Long Marriage: Lake
We hear them—
the years—in the trees,
the soundsof the leaves
like a flutteringin the throat,
some circuitryof breaths
thinning intothe surface of a lake.
Or someone cutsthe stem and places
another decadein a vase.
Or a shoe liftsand out the pebbles
fall. Then slowlyeach new hour
undoes the hookfrom the eye,
and we dreamof being
young againand swimming
in deep waters,out to where
the curvatureof land
gives way—the lip of the world
liminal and strange,the clouds unknowable
amid indentured light.Or we dream
we are sinkingdown to where
the rocks are slipperyto the touch,
where we floatsurrounded by such
a faint coronathat we can’t decide
which wewe are,
Copyright © 2018 by Doug Ramspeck
All rights reserved.
Reproduced by Poetry Daily with permission
Doug Ramspeck is the author of six poetry collections and one collection of short stories. His most recent book, Black Flowers, is forthcoming from LSU Press. Four of his books have received awards: The Owl That Carries Us Away (G. S. Sharat Chanda Prize for Short Fiction), Original Bodies (Michael Waters Poetry Prize), Mechanical Fireflies (Barrow Street Press Poetry Prize), and Black Tupelo Country (John Ciardi Prize for Poetry). He lives in Lima, Ohio.
For more than fifty years, the MFA Writing Program at UNC Greensboro has published The Greensboro Review. The journal began in 1966, when students in the first years of the MFA wanted a place to publish their creative work. With $500 from the Chancellor—“an amount that hardly covered the cost of printing 500 copies,” according to Robert Watson, poet and co-founder of the MFA program—students and faculty used the campus duplicating shop to print the debut issue, then collated it by hand. Greensboro painter Betty Watson designed the logo that is still in use today.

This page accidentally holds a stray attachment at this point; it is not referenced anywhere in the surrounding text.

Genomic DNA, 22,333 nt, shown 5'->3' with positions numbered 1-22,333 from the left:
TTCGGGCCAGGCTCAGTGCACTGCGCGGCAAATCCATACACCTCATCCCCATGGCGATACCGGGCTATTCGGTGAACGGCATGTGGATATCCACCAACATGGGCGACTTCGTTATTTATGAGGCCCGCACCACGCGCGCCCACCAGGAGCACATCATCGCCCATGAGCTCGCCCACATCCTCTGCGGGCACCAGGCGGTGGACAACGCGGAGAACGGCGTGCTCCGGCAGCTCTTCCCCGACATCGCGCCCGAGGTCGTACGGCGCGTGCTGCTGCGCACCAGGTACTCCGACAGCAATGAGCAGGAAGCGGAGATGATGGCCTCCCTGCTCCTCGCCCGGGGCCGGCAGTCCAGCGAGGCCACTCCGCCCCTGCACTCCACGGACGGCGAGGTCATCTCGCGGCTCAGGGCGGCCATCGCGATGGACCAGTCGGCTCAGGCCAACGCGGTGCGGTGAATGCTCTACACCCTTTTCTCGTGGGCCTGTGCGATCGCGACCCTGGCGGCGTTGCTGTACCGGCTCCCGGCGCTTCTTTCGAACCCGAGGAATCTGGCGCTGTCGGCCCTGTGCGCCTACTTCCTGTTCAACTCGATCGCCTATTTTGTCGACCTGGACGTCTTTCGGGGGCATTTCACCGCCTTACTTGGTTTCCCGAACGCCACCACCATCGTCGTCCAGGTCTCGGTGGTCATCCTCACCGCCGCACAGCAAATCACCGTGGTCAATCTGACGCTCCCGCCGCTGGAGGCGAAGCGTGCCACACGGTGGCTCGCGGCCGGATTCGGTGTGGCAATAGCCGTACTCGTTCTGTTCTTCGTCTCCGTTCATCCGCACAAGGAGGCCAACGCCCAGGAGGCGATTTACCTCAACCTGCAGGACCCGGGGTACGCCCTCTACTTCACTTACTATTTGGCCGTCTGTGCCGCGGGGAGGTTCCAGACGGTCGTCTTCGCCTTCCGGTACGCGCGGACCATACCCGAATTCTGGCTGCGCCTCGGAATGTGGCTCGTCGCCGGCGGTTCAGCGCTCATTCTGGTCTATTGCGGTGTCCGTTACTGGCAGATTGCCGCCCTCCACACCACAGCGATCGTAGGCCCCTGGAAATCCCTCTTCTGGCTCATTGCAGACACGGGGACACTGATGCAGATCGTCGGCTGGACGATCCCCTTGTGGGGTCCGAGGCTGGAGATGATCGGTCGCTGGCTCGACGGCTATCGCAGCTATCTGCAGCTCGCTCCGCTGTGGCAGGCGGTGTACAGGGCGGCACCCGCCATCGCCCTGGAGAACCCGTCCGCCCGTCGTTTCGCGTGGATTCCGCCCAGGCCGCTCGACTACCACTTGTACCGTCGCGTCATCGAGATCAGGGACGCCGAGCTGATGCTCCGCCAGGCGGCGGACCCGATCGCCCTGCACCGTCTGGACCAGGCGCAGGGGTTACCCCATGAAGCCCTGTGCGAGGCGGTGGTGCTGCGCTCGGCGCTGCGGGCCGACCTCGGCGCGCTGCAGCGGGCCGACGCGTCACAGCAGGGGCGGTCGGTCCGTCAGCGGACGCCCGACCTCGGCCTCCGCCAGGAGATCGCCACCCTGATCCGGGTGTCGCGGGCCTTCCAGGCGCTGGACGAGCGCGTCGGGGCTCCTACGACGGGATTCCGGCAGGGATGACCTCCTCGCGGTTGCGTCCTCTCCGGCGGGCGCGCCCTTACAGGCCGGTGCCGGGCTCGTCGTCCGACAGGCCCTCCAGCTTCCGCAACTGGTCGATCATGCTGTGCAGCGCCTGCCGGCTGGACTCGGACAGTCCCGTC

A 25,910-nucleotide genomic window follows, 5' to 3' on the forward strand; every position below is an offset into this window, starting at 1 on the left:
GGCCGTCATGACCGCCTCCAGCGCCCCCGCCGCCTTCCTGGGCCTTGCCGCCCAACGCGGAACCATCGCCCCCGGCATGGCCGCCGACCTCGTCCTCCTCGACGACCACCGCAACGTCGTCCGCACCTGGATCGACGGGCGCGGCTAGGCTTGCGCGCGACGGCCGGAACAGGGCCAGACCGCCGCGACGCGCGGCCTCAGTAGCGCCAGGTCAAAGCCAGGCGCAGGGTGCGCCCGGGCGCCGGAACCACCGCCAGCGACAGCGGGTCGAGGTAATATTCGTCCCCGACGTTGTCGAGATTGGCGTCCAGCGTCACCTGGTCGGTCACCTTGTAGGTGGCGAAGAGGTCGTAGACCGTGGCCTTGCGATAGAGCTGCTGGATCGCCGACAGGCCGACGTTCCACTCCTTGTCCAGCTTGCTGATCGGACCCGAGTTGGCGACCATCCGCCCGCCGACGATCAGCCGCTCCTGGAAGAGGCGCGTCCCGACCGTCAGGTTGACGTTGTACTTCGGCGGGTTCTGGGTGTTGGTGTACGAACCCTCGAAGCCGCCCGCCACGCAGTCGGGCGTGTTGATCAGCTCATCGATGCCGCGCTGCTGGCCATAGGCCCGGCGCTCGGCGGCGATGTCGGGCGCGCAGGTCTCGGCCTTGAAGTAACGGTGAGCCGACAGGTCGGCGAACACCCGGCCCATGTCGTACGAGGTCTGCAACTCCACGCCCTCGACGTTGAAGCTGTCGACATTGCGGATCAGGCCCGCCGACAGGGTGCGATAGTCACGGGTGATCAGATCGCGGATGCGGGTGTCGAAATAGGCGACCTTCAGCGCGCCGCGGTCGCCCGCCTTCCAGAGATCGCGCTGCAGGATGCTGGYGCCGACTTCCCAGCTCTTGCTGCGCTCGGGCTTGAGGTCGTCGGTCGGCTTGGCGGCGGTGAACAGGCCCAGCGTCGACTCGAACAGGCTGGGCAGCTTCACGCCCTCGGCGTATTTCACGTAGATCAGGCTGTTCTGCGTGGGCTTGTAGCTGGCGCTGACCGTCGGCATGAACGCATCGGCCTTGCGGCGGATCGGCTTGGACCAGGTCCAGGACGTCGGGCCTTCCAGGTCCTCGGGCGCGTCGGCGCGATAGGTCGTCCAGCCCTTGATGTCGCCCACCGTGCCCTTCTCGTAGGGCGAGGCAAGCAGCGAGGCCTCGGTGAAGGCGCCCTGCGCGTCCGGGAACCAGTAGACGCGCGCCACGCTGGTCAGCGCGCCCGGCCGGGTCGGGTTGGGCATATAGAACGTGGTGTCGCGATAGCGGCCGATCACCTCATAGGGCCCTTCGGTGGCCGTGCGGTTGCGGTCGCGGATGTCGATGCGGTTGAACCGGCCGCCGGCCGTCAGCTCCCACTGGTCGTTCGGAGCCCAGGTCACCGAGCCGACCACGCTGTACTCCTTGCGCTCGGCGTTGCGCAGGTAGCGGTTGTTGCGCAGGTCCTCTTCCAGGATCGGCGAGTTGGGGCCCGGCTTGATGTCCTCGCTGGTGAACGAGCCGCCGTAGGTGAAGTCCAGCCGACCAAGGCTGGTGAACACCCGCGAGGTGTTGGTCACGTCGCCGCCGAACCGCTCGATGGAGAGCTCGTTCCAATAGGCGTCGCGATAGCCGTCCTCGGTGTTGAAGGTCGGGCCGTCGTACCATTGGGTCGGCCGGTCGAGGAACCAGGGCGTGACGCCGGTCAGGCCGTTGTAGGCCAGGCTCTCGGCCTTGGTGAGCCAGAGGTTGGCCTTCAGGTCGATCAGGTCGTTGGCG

The mission of the journal quickly shifted from “a house organ for our MFA students,” and the Review began to publish writers like Ezra Pound and Joyce Carol Oates. But as longtime editor Jim Clark described, “the GR has always taken the most joy in publishing work by new writers at the beginning of their careers, and we are proud to include in this group such writers as Lewis Nordan, Yusef Komunyakaa, William Matthews, Alan Shapiro, Charles Simic, and Dave Smith.” In 1984, the GR established its Literary Awards thanks to an anonymous donor, and these prizes led to a more global following. Works from the journal are consistently included in the Pushcart Prize anthologies, Best American Short Stories, the O. Henry Awards, New Stories from the South, and other collections honoring the finest writing by both established and emerging voices.
Today, the GR continues to be faculty- and student-run, and our editors regularly showcase writers whose work may be risk-taking or overlooked.
As of 2019, the journal is proud to partner with the University of North Carolina Press for publishing and distribution.